A picture is worth a thousand words to illustrator Susan McCallum – especially when it comes to language.
With a career spanning more than 40 years, McCallum is perhaps best known for her work illustrating dozens of children’s books focused on language learning.
Her passion for language dates back to the 1970s when she first travelled to Yukon and began engaging with its First Nations people.
“I met many Indigenous people, Elders took me under their wing,” she said. “That’s when I started illustrating Indigenous languages and learning so much on how to respect the land and the Indigenous point of view.”
Her work has not gone unnoticed.
On Sept. 5, McCallum received the Council of the Federation Literacy award from Deputy Premier and Education Minister Jeanie McLean.
The annual award is presented in each province and territory by the Council of the Federation, whose members are the premiers of Canada. It recognizes those who have made significant strides in promoting literacy.
“My heart is full, it’s wonderful,” McCallum said during her award ceremony.
With language at the forefront, McCallum wanted to share the limelight with young language speakers.
All spoke of how her work helped them on their language journey.
“I’m grateful for all those illustrations that you drew. It’s beautiful artwork and it helps me understand Dän k’e (Southern Tutchone),” said language learner Äyįzhìa Cory Holway.
Daughter Sho Sho Esquiro credits her mother as an inspiration when it comes to her own art.
The Kaska-Dene fashion designer, whose work has been featured on runways and museums across North America, nominated her mother for the award.
“I wouldn’t even be here where I am with what I accomplished,” she said. “When I was five I knew I really wanted to do fashion and she really nurtured that and encouraged me.”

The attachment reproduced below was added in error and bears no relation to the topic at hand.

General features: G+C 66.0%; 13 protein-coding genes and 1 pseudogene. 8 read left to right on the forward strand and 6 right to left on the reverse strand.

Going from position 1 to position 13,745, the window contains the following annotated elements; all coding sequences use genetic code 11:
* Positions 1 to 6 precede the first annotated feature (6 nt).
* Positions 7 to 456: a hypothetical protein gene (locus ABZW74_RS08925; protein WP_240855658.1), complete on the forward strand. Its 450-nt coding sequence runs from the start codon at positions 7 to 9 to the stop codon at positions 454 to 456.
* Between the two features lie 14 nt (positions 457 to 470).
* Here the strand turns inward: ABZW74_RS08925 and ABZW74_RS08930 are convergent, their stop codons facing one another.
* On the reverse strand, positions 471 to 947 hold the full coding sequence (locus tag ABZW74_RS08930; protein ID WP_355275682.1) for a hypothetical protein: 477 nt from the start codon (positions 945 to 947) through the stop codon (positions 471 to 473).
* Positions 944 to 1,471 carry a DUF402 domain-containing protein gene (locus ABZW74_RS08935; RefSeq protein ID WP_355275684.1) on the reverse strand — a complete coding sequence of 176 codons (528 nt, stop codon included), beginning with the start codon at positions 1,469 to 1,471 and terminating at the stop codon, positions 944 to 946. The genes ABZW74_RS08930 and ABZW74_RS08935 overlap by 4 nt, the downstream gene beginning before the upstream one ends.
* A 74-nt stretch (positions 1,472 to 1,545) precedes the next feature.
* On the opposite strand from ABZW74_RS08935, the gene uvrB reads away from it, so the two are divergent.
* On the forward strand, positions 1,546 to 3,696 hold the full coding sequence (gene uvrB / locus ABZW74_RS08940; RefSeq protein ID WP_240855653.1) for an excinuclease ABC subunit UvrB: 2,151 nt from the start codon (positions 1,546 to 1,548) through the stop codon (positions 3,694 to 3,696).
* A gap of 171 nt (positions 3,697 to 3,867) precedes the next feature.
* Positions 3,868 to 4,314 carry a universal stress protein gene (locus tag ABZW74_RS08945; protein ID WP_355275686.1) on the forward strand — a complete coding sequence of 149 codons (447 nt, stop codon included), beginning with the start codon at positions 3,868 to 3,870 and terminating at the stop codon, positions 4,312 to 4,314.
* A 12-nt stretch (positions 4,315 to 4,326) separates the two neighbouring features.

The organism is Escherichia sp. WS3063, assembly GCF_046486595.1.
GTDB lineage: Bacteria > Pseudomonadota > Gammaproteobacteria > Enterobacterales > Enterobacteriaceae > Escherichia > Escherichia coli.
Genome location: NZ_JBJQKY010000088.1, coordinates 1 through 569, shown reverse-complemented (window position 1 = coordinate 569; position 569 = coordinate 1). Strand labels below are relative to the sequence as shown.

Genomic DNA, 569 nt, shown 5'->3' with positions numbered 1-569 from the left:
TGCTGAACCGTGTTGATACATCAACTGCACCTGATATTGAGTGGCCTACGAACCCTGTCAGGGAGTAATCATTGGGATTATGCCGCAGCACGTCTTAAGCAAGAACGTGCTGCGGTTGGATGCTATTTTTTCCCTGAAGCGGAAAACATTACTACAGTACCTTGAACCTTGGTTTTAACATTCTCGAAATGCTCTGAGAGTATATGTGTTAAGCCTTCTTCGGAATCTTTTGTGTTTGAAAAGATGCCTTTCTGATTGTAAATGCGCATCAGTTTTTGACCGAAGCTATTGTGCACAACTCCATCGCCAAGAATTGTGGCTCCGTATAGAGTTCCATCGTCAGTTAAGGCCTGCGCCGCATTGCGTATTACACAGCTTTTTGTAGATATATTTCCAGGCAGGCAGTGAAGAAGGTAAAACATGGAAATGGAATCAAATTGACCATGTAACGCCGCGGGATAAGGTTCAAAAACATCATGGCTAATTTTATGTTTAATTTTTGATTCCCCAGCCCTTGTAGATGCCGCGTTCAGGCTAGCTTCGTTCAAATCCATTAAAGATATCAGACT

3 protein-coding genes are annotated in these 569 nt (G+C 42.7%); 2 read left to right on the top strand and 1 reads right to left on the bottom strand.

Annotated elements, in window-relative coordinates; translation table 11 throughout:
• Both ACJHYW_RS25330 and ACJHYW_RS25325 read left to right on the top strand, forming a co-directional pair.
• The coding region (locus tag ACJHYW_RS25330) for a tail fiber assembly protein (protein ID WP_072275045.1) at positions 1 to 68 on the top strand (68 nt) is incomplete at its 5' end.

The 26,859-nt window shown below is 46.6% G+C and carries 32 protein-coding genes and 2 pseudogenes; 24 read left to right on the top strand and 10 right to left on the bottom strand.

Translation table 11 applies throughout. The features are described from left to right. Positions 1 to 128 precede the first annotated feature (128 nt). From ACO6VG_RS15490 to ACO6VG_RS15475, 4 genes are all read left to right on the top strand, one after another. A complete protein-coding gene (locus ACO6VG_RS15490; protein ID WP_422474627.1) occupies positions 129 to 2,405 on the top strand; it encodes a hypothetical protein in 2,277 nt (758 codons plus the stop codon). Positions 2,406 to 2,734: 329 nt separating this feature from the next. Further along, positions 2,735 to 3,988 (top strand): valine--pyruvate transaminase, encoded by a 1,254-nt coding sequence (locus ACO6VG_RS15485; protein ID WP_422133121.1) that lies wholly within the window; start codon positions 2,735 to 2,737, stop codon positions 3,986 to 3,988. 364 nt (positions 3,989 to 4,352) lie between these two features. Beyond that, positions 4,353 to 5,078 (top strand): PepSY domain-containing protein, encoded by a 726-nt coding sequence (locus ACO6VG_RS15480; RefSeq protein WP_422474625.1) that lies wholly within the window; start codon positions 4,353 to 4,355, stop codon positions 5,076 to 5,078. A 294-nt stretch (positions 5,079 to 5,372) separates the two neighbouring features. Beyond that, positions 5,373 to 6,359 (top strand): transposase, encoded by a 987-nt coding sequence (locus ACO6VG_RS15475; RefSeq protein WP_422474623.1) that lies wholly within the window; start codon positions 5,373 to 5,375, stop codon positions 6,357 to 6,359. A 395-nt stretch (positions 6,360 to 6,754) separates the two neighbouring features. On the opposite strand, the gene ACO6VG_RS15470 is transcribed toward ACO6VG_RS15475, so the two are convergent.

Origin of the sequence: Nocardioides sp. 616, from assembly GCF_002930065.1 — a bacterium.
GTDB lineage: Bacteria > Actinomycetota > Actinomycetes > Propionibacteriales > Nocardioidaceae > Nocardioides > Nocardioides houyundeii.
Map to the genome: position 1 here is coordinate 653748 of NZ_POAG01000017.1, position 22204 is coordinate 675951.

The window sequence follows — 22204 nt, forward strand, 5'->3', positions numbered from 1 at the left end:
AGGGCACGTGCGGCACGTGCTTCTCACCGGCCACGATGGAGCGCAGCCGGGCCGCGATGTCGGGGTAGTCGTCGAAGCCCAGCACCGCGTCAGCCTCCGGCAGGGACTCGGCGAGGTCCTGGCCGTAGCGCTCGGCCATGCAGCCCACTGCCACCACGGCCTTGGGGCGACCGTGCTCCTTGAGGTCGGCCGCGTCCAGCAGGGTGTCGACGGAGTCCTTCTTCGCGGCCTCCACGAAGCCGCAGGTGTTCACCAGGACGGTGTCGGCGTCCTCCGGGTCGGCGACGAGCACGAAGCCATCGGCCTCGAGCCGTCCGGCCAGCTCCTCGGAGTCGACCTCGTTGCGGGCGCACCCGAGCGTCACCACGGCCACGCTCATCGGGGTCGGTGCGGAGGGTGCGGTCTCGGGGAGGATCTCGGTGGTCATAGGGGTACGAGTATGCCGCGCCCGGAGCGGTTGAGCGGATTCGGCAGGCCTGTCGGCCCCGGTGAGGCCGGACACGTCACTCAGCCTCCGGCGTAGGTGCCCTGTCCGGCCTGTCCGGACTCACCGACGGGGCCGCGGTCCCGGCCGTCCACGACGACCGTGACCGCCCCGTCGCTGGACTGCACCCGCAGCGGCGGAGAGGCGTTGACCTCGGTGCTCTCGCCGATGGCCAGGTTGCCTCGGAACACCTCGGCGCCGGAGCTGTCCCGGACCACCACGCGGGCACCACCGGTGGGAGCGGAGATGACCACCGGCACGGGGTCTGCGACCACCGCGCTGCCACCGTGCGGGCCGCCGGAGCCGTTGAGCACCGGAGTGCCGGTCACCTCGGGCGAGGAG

Language and connection
In addition to illustrations, McCallum is the creator behind literacy board games, flashcards and curriculum. Her work has been featured in productions for Sesame Street and the National Film Board of Canada.
More recently, her illustrations were included in the Hän language book Shëtsey – My Grandpa, which was selected for the Dolly Parton Imagination Library.
Author Georgette McLeod said it’s important for young readers to see themselves in the artwork.
“You can pull images from people’s lives at fish camps, at hunting camps, in school, in the communities. I think people really feel they can connect in that way, and not only just little ones, adults as well,” she said.
As this year’s winner, McCallum received a certificate signed by the premier, as well as a Council of the Federation Literacy award medallion.
She’s hopeful her work will help promote language and literacy for young readers across the territory.
“You have to implant that in them, there are going to be speakers, there are speakers right now, and the more you speak and your friends speak, it’s just going to grow and grow and grow. It’s so important.”